Lipoprotein Lipase Correlates Positively and Hepatic Lipase Inversely With Calcific Atherosclerosis in Homozygous Familial Hypercholesterolemia
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Homozygous familial hypercholesterolemia (FH) is a rare genetic disorder that leads to premature atherosclerosis due to a defective LDL receptor. There is, however, a large degree of phenotypic heterogeneity at the level of atherosclerosis even in patients with identical mutations of the LDL receptor protein. Lipoprotein lipase (LPL) and hepatic lipase (HL) are crucial enzymes in lipoprotein metabolism, and both have been proposed as having proatherogenic as well as antiatherogenic effects. To evaluate a potential role for these enzymes in the severity of atherosclerosis, we correlated postheparin LPL mass and activity as well as HL activity with the volume of total calcific atherosclerosis (heart and thoracic aorta), coronary artery calcific atherosclerosis, and Achilles tendon width as measured by computed tomography in 15 FH homozygotes. LPL dimer and total mass were positively correlated with all three parameters (r=.65 to .87, P<.01) as was LPL activity (r=.52 to .63, P<.05). HL activity was negatively correlated with total and coronary artery calcified lesion volume (r=−.55 to .57, P<.05). In a multiple regression model of the coronary artery lesion volume, LPL dimer mass and HL activity together accounted for 84% of the variability (r=.92, P<.0001). In a multiple regression model of the total calcified lesion volume, HL activity, total cholesterol, age, and LPL dimer mass together accounted for 85% of the variability (r=.92, P=.0005). These data demonstrate a significant correlation of LPL mass and activity with the extent of calcific atherosclerosis in homozygous FH. It is not clear whether LPL is the cause or consequence of the observed correlation, but if the association between LPL and coronary artery lesions is also present in patients with other genetic dyslipoproteinemias, LPL could constitute a new risk factor for cardiovascular disease.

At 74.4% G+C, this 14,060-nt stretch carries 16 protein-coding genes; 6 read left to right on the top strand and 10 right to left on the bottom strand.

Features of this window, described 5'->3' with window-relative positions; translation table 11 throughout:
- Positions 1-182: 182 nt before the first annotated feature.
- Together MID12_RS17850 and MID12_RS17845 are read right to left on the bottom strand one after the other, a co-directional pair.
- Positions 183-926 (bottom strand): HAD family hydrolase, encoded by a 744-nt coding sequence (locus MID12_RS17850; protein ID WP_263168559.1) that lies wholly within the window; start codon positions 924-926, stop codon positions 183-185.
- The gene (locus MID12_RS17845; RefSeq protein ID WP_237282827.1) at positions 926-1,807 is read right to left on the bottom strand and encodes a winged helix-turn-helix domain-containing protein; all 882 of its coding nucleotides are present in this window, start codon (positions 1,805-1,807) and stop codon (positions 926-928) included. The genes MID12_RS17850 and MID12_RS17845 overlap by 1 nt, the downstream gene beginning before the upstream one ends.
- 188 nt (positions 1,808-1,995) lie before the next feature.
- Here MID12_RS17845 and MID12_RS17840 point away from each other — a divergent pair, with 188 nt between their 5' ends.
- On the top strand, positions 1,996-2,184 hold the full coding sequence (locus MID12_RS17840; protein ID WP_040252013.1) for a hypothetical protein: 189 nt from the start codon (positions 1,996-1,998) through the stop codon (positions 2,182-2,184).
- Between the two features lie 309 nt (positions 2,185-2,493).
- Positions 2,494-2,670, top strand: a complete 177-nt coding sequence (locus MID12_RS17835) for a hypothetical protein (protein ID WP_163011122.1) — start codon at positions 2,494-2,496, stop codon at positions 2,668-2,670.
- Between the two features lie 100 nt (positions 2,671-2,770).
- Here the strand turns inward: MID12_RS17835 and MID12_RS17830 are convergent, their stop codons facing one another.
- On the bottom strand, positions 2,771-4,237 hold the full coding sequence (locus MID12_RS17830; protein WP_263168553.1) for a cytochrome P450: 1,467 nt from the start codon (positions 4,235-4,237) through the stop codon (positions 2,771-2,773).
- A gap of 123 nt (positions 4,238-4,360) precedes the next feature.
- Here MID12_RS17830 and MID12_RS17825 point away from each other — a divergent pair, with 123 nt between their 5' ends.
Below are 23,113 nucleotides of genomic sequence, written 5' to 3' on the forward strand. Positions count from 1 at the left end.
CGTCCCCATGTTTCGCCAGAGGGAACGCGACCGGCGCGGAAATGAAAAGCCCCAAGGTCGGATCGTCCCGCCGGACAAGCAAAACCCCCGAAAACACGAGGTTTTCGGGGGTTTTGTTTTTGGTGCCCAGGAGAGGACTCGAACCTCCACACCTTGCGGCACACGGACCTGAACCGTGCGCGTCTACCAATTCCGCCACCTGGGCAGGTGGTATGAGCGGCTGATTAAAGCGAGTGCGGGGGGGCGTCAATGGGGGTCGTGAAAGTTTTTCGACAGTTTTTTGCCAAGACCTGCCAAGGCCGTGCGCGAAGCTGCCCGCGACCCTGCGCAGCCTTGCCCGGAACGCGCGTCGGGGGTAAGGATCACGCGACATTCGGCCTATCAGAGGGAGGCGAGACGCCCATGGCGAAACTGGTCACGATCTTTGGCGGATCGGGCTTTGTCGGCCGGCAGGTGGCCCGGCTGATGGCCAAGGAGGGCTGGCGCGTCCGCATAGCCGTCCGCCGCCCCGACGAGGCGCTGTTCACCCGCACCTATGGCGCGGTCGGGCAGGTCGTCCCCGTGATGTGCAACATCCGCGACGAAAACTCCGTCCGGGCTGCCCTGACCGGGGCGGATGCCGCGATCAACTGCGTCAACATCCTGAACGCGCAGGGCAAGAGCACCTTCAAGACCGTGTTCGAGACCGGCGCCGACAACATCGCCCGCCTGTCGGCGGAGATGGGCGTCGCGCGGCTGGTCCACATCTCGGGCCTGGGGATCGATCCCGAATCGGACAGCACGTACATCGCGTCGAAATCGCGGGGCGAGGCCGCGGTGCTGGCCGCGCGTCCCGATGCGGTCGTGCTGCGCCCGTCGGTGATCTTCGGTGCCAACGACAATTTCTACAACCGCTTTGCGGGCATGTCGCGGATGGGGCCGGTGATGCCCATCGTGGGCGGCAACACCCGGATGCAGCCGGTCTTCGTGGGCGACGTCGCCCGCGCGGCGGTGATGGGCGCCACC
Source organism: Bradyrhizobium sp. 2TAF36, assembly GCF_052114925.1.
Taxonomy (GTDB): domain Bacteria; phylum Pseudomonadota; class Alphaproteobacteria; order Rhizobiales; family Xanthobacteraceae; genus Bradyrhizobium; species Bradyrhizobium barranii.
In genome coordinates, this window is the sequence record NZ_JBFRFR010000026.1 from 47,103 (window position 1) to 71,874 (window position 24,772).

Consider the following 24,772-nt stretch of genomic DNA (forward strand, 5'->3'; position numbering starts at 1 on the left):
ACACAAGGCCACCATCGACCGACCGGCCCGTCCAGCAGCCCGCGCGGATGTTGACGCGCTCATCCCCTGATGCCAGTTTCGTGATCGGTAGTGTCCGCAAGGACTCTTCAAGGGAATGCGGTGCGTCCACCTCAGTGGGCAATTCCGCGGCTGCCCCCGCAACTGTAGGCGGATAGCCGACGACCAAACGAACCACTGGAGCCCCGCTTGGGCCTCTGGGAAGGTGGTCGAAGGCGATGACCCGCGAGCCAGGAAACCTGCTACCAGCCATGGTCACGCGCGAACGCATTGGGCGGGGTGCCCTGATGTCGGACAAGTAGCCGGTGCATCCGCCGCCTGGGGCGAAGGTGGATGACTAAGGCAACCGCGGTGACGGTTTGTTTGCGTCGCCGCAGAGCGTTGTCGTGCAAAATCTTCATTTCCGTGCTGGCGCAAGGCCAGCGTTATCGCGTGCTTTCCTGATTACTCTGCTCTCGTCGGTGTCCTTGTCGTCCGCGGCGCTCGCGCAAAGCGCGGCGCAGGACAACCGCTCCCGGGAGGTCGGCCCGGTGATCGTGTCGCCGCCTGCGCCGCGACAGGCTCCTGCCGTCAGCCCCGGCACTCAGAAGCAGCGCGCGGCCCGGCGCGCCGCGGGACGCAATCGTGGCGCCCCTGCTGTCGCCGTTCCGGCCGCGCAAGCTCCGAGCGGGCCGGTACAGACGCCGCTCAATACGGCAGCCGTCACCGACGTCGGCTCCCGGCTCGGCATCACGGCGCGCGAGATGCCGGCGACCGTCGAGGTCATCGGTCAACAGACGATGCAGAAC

Presented in part at the 67th Scientific Sessions of the American Heart Association, Dallas, Tex, November 17, 1994.
- Received February 13, 1996.
- Revision received June 4, 1996.